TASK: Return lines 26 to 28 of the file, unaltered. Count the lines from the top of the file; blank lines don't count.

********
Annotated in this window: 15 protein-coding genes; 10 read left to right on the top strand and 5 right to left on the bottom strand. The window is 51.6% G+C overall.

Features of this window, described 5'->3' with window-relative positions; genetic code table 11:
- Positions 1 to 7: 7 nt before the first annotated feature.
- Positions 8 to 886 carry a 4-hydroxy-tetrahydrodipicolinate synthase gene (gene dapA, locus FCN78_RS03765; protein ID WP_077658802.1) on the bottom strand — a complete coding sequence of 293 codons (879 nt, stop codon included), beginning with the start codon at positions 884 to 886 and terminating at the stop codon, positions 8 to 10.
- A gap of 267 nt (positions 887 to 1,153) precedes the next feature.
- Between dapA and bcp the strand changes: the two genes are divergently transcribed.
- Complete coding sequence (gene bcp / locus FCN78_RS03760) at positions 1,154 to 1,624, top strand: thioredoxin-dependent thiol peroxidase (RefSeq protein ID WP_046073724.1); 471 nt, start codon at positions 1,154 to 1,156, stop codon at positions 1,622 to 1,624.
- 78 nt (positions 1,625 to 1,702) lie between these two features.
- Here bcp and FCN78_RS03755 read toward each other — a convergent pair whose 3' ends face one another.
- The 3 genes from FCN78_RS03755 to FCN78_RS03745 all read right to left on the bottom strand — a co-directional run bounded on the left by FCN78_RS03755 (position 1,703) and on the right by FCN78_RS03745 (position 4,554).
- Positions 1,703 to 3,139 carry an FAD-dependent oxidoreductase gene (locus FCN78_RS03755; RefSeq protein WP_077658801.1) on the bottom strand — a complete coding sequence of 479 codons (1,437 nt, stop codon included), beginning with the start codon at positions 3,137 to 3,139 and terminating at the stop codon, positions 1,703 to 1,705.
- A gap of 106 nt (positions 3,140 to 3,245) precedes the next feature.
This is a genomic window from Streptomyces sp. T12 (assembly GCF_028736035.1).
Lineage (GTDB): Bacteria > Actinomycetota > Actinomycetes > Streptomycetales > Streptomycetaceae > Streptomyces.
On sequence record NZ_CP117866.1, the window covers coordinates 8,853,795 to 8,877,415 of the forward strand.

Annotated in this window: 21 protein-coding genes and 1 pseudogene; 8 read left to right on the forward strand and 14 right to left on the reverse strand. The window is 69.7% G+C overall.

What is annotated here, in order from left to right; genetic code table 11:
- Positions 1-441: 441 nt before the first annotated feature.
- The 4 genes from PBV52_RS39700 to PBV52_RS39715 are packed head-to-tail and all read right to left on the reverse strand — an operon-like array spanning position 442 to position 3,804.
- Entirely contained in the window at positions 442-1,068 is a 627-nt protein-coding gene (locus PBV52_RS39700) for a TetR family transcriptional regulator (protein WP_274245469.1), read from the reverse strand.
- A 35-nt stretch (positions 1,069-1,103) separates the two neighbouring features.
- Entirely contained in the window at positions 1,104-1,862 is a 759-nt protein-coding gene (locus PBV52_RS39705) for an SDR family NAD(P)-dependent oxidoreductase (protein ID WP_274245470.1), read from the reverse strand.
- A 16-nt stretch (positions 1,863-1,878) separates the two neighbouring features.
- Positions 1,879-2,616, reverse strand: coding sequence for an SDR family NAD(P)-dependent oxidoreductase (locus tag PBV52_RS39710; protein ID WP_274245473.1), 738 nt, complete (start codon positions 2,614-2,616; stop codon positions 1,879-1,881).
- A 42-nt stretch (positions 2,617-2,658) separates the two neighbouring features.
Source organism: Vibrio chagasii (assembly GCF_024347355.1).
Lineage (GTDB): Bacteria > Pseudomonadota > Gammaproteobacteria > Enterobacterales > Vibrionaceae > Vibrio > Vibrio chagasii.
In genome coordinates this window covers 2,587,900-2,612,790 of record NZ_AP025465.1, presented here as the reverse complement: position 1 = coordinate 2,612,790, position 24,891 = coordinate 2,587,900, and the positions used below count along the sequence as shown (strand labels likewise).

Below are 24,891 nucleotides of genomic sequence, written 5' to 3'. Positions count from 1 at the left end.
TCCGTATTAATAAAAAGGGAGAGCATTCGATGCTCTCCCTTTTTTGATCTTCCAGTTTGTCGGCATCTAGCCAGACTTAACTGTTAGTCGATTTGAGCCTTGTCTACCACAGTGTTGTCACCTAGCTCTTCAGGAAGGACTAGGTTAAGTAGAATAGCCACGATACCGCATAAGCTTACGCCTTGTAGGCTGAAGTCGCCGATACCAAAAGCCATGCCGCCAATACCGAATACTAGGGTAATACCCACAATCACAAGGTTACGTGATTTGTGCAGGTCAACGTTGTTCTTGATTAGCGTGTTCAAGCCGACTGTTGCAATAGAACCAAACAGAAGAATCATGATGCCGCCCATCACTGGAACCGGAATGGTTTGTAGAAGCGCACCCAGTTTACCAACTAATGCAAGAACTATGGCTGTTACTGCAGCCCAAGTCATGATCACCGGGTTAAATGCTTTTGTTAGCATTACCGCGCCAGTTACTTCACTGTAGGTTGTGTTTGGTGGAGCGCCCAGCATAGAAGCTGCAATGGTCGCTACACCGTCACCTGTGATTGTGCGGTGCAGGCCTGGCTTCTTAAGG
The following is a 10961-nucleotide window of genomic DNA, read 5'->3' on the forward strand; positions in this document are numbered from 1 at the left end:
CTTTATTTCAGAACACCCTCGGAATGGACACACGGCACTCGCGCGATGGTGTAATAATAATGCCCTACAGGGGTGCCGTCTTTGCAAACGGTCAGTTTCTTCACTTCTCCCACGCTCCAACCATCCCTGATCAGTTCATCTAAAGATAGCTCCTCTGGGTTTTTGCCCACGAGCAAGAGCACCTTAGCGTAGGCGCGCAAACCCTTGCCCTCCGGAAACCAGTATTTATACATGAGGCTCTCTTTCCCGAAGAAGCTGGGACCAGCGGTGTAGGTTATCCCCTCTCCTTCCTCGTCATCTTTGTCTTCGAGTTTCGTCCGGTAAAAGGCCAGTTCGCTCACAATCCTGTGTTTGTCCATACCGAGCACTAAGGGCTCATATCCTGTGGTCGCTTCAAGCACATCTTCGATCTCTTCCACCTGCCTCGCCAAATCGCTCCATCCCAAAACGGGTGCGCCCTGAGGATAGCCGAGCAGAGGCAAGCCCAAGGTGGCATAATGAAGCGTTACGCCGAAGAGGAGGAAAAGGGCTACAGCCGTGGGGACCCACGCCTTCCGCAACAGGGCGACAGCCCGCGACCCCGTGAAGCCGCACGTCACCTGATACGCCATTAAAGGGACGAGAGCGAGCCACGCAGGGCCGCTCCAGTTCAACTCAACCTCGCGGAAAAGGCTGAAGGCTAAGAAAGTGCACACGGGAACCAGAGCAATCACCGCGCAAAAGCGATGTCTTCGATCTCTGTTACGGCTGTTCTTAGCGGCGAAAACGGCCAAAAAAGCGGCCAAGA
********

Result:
Source organism: Vibrio chagasii (assembly GCF_024347355.1).
Lineage (GTDB): Bacteria > Pseudomonadota > Gammaproteobacteria > Enterobacterales > Vibrionaceae > Vibrio > Vibrio chagasii.
In genome coordinates this window covers 2,587,900-2,612,790 of record NZ_AP025465.1, presented here as the reverse complement: position 1 = coordinate 2,612,790, position 24,891 = coordinate 2,587,900, and the positions used below count along the sequence as shown (strand labels likewise).